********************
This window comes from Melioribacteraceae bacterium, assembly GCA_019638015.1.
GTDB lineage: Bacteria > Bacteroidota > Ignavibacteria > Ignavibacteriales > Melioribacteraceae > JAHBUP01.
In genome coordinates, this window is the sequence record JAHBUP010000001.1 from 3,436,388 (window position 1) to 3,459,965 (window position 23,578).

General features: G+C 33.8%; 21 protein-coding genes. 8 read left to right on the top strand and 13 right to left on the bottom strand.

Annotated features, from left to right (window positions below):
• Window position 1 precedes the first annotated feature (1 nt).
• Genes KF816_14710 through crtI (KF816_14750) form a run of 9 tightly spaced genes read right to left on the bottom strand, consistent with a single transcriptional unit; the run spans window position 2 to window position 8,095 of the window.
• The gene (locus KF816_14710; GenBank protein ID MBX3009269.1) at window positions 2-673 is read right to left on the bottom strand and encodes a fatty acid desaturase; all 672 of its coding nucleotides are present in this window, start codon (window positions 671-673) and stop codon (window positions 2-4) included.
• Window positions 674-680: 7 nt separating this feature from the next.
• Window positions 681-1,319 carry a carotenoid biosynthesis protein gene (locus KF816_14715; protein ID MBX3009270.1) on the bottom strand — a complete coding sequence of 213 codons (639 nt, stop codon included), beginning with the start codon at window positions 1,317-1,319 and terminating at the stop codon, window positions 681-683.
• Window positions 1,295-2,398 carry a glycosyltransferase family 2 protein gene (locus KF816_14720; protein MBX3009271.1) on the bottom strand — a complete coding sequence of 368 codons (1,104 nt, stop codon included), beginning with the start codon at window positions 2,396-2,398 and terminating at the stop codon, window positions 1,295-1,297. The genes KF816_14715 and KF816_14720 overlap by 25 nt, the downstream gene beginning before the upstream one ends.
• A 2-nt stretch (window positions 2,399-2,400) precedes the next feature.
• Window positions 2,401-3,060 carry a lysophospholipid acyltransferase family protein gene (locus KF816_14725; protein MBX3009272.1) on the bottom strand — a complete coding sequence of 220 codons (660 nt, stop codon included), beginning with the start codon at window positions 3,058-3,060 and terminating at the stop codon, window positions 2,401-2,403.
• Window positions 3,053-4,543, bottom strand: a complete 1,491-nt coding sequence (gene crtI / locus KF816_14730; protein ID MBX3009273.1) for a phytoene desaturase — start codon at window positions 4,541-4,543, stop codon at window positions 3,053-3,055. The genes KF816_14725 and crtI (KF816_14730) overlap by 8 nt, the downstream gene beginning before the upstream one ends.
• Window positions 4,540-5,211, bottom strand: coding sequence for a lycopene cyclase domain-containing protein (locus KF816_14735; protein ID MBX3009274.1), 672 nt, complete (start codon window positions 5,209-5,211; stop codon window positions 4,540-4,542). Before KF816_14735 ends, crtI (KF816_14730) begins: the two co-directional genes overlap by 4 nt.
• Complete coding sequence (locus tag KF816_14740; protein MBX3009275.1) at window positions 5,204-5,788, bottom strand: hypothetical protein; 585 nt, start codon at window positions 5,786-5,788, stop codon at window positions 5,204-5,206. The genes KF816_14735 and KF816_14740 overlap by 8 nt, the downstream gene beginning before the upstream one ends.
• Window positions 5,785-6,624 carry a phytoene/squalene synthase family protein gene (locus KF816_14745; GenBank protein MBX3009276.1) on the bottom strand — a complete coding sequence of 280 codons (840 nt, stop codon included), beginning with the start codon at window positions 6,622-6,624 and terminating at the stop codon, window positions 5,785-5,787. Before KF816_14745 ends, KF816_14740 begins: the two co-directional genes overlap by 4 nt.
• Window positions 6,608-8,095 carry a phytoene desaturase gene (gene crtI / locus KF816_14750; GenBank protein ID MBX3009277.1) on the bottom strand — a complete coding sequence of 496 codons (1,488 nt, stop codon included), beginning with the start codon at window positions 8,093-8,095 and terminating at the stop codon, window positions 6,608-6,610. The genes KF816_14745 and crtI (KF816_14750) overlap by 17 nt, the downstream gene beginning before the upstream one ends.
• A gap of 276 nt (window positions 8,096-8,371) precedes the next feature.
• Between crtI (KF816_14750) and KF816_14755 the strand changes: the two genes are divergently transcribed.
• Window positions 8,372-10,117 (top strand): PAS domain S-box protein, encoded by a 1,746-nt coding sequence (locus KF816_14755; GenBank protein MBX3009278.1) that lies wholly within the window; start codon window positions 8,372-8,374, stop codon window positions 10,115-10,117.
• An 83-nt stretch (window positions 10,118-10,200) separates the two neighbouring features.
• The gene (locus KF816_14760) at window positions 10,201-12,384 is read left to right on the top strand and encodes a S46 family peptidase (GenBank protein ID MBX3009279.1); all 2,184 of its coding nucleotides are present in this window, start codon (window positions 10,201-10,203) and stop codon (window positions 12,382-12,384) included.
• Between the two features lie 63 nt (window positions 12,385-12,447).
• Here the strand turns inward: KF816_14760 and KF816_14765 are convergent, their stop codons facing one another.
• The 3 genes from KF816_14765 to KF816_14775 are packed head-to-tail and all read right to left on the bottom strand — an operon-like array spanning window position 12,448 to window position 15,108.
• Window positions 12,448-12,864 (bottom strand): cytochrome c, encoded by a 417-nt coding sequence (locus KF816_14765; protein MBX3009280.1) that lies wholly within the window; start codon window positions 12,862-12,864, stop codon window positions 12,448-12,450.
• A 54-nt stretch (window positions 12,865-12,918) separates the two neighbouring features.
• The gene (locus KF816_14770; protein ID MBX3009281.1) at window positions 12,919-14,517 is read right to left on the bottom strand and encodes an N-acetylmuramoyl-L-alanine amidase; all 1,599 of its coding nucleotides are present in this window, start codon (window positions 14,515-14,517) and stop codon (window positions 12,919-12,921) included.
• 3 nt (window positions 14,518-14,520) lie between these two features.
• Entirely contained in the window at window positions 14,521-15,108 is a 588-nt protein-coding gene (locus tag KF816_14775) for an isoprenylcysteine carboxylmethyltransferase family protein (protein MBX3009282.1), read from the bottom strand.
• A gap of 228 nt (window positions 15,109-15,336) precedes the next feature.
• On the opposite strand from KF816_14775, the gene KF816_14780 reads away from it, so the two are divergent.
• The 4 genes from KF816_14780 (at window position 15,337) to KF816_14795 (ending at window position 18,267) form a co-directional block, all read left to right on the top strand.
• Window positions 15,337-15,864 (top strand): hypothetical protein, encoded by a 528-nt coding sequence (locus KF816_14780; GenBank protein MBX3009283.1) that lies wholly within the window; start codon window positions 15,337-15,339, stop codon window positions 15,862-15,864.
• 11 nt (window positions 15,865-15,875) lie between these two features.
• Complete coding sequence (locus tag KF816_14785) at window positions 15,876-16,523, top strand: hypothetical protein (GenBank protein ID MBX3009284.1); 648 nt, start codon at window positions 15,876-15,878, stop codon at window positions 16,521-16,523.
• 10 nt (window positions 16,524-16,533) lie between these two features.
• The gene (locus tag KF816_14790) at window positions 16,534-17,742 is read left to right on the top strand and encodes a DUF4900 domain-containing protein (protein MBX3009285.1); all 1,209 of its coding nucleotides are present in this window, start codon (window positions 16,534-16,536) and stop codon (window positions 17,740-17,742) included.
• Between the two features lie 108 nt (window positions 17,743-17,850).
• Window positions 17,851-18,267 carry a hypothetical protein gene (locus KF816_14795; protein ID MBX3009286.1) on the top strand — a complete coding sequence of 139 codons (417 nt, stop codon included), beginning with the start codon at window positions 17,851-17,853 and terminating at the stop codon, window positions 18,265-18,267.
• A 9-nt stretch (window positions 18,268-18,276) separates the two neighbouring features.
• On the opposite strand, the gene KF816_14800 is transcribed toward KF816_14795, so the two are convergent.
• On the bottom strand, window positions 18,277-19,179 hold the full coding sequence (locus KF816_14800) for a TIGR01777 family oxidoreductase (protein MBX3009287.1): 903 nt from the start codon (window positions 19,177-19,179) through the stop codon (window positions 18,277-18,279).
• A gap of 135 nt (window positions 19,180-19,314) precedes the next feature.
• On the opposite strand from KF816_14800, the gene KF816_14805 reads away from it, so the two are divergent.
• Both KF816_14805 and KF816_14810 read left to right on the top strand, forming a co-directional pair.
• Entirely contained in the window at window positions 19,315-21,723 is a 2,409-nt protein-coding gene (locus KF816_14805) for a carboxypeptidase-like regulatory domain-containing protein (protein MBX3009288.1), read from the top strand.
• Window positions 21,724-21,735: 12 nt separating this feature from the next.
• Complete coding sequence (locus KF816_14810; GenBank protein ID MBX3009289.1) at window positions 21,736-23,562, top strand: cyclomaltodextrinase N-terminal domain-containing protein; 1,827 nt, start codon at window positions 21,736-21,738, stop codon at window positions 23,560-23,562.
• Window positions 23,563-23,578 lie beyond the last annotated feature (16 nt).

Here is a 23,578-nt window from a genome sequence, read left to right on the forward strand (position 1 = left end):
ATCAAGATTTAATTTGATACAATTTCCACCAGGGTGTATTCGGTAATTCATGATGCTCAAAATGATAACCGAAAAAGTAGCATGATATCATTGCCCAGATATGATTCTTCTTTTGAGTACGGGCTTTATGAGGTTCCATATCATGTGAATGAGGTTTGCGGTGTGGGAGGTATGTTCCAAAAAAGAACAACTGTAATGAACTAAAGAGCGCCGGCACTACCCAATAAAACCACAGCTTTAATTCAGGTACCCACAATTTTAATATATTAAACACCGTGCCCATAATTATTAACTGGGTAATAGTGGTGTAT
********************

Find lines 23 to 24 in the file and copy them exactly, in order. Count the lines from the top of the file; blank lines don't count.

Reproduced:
• The gene (locus KF816_14760) at window positions 10,201-12,384 is read left to right on the top strand and encodes a S46 family peptidase (GenBank protein ID MBX3009279.1); all 2,184 of its coding nucleotides are present in this window, start codon (window positions 10,201-10,203) and stop codon (window positions 12,382-12,384) included.
• Between the two features lie 63 nt (window positions 12,385-12,447).